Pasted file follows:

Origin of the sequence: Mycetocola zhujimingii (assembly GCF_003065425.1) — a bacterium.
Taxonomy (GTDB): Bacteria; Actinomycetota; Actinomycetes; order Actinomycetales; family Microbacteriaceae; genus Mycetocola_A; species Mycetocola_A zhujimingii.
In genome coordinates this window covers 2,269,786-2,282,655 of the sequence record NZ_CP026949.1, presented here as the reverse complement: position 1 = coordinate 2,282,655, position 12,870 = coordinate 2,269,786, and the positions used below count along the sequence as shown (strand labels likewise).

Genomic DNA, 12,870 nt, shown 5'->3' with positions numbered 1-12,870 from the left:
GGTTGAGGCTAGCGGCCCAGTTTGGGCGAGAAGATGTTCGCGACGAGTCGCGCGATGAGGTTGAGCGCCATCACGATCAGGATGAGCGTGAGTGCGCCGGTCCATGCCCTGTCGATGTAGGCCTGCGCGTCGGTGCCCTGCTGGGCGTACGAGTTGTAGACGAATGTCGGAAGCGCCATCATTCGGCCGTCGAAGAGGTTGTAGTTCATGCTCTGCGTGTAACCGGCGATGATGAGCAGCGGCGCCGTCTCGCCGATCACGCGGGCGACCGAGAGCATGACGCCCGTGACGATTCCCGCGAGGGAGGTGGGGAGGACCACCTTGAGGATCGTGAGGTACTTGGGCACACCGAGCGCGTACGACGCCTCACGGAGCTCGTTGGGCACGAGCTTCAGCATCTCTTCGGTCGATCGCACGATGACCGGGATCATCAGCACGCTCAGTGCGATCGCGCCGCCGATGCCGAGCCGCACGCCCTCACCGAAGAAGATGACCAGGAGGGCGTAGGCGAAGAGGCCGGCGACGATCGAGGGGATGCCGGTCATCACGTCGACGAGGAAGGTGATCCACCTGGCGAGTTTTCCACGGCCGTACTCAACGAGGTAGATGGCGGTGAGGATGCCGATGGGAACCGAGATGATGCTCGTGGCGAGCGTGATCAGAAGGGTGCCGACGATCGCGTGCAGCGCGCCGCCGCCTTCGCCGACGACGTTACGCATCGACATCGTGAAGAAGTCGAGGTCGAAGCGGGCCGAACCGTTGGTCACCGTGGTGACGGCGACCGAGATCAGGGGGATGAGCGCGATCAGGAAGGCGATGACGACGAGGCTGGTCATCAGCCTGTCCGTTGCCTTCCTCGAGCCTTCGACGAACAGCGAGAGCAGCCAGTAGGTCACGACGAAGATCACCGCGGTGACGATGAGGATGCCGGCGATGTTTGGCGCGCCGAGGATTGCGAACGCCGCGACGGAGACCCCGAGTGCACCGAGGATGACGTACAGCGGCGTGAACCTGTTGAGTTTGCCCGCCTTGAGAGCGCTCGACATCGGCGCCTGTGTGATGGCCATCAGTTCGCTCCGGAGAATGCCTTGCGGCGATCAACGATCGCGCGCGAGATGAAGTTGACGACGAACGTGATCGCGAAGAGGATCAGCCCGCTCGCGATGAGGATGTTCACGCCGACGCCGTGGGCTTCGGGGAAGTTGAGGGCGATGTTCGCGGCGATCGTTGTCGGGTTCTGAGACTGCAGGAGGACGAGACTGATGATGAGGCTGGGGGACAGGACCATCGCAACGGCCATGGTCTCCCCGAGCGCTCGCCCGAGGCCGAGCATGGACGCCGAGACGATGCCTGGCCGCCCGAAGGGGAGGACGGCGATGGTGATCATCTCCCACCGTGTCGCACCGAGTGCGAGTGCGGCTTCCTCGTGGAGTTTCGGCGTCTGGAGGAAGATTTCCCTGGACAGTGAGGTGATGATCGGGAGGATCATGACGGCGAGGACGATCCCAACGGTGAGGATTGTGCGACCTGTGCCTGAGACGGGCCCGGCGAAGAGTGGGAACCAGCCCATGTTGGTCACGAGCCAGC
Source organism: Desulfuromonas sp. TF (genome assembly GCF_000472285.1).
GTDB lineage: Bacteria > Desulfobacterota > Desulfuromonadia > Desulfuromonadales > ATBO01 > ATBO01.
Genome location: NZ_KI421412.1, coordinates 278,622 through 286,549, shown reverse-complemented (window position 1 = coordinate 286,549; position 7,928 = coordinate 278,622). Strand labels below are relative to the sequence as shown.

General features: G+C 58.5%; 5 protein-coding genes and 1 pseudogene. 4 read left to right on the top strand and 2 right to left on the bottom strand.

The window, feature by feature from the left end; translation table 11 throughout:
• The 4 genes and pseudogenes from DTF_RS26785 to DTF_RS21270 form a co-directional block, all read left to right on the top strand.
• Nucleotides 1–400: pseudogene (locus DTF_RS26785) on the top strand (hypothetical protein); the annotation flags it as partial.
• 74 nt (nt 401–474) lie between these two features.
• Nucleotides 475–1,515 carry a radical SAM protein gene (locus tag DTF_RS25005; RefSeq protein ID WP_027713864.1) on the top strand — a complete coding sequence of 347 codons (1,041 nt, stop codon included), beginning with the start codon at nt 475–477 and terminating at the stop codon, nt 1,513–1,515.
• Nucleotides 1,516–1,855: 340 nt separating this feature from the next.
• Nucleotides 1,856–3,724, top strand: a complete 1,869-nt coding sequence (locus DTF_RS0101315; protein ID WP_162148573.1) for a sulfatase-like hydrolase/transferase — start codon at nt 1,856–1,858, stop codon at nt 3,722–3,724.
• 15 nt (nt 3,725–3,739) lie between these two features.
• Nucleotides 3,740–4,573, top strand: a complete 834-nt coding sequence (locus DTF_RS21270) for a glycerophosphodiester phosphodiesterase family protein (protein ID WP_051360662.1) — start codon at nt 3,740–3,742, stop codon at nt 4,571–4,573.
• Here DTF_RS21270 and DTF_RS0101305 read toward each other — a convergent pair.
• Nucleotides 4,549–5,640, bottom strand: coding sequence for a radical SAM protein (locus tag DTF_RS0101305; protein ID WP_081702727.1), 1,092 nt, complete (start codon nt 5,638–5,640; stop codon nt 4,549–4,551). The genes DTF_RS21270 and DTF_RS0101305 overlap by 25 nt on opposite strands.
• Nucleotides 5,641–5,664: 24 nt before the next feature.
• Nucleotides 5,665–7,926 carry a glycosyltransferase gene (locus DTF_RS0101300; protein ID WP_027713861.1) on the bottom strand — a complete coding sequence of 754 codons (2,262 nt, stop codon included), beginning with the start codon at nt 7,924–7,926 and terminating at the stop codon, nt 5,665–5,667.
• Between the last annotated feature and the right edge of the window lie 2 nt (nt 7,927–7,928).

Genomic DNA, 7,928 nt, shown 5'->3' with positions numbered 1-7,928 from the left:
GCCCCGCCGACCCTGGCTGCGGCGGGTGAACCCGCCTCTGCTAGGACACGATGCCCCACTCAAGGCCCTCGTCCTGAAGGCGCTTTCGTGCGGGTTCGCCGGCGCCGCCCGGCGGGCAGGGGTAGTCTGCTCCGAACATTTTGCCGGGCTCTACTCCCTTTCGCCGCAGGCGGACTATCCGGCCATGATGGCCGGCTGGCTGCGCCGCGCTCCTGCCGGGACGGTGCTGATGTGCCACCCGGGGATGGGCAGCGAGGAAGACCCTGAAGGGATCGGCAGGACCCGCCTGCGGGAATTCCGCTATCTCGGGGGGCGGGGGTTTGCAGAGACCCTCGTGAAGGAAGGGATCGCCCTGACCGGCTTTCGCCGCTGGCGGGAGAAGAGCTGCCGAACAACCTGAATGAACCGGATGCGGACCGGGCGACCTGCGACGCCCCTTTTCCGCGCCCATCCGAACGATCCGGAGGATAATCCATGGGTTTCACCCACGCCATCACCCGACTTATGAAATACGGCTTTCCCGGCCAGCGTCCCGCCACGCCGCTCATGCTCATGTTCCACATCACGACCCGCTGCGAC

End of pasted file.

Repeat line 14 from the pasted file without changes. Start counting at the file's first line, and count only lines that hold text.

• Nucleotides 475–1,515 carry a radical SAM protein gene (locus tag DTF_RS25005; RefSeq protein ID WP_027713864.1) on the top strand — a complete coding sequence of 347 codons (1,041 nt, stop codon included), beginning with the start codon at nt 475–477 and terminating at the stop codon, nt 1,513–1,515.